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A new skatepark is being considered as part of Providence’s Parks, Trails and Recreation Master Plan after a local youth gathered an estimated 500 petition signatures.

For eighth-grader Abran Soto, the idea for a skatepark in Providence came in part from the COVID-19 pandemic and a lack of access to similar recreation in the south end of Cache Valley.

“I have been scootering for a long time, and me and my friends actually just started skateboarding,” Abran said. “We thought it’d be kind of cool to have a skatepark in Providence.”

“We don’t have anything on this end of the valley,” said Amy Soto, Abran’s mom. “In the age of the pandemic, we don’t have anything in the south end of the valley where teenagers can go and congregate and hang out.”

Without a skatepark near Hyrum, Nibley or Providence, Amy said kids who can’t drive themselves are often unable to access the skateparks in Logan and Smithfield. And kids can land themselves in hot water for riding a skateboard or scooter in areas not specifically designated for those activities.

“You’re bound to get in trouble,” Amy said. “That’s where the beauty of skateparks come from.”

In November, the Sotos began gathering signatures at local stores, skate shops and schools to show a skatepark would be well supported by the community. They quickly garnered support, they said, gathering an estimated 500 signatures in four hours of work.

“There were some kids that were so excited,” Amy said. “I think it’s encouraging to see the excitement this drummed up. I mean, girls and guys alike were both super excited at the thought of a skatepark in Providence.”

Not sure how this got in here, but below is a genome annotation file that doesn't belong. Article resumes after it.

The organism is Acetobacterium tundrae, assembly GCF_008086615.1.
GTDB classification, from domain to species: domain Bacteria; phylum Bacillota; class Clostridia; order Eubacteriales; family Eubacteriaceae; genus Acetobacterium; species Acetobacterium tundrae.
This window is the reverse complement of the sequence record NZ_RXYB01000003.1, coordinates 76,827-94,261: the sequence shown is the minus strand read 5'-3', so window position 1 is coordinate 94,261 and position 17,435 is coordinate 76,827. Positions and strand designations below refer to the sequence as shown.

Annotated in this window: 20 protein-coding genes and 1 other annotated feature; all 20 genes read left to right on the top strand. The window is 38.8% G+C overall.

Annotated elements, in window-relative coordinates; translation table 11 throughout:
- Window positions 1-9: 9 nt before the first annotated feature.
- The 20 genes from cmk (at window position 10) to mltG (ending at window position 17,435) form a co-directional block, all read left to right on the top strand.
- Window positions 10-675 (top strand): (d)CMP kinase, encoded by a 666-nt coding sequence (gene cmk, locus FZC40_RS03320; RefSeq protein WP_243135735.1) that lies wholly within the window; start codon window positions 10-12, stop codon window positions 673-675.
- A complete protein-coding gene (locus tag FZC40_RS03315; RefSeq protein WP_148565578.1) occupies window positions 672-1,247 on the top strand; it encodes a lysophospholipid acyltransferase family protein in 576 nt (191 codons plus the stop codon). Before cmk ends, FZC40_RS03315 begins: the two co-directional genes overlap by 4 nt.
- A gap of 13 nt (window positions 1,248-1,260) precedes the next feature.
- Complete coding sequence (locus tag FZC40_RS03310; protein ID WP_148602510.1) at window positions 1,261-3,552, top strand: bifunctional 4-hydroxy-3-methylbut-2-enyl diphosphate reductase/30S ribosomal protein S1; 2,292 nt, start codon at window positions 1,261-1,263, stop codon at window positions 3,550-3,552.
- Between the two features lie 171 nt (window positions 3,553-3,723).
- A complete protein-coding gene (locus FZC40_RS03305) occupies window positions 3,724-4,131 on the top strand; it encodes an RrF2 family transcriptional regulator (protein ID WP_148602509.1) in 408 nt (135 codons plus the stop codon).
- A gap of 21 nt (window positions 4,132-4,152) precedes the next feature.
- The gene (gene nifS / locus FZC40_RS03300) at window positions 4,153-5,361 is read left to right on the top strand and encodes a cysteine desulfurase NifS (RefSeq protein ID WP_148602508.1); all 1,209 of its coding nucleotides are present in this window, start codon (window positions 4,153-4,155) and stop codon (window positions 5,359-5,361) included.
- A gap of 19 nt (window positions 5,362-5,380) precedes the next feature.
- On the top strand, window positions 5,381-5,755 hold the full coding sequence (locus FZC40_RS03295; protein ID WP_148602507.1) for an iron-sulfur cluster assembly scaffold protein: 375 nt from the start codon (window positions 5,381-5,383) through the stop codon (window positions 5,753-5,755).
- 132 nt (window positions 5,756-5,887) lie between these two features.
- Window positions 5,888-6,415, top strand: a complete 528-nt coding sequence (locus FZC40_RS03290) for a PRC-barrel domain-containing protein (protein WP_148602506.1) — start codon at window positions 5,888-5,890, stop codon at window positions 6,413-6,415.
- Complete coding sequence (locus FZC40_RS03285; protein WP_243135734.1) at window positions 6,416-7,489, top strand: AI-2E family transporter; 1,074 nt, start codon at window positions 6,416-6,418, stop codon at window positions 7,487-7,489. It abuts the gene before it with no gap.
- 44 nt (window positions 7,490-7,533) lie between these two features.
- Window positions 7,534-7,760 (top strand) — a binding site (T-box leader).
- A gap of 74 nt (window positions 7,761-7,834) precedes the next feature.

After bringing the signatures to Providence, city officials included the idea of a skatepark in their first-ever Parks, Trails and Recreation Master Plan. The plan is currently open for feedback from citizens until Jan. 4.

“We’re in the process of trying to figure out plans for all the parks in Providence for the next five to 15 years,” said City Manager Ryan Snow. “We’ve had a lot of different public input in trying to find out what potential there is to do a lot of different things — so whether that’s pickleball or Wiffle Ball or a skatepark or walking trails throughout the city.”

Snow said once the City Council adopts the master plan, which has not yet happened, they will begin prioritizing and pursuing recreation projects. For Snow, public interest dictates what projects the city will ultimately pursue.

“In our initial survey, (skateparks) didn’t come up much. We have since had some good interest, which is always helpful,” Snow said. “We want to do what the public wants.”

City Council Member Carrie Kirk also said the city is interested in looking into projects that amass public support.

“We want to hear from anyone who is interested in giving feedback,” Kirk said. “These kids have been really excited about the skatepark and gathered names and we want to do with our funds what people will use.”

For Kirk, various hurdles remain for the project including funding, property and location.

“Of course, liability is a concern and just the reputation of skateparks in general,” Kirk said, explaining that building the skatepark in a highly visible area can thwart “bad behavior” while burgeoning community support. “I do know that I want it near a high-trafficked area so there’s lots of eyes on it.”

For the master plan as a whole, Kirk said part of her goal is to preserve undeveloped land — which was part of her platform when she ran for office.

“I feel like we need to preserve some open space for the future,” Kirk said. “When it’s developed, it’s over.”

The Sotos said they were thrilled their efforts were successful while acknowledging a long way yet to go.

“We are over the moon and so excited,” Amy said. “This means we can hopefully continue step by step to help move this forward.”

For Abran, skateboarding is about progression and a positive influence.

“It’s just a fun thing to learn,” Abran said. “There’s always new tricks you can learn and it’s a good way to spend your time.”

Though the popularity of skateboarding has waxed and waned over the years, Amy said since growing up in the ‘90s she’s never seen skateboarding completely fade away.

“Skateboarders have never gone away — there have always been skateboarders,” Amy said.

There are three public skateparks in Cache Valley: One opened in Logan in 2001, in Preston in 2003, and in Smithfield in 2018.

For more information or to submit comments on the Providence Master Plan, visit

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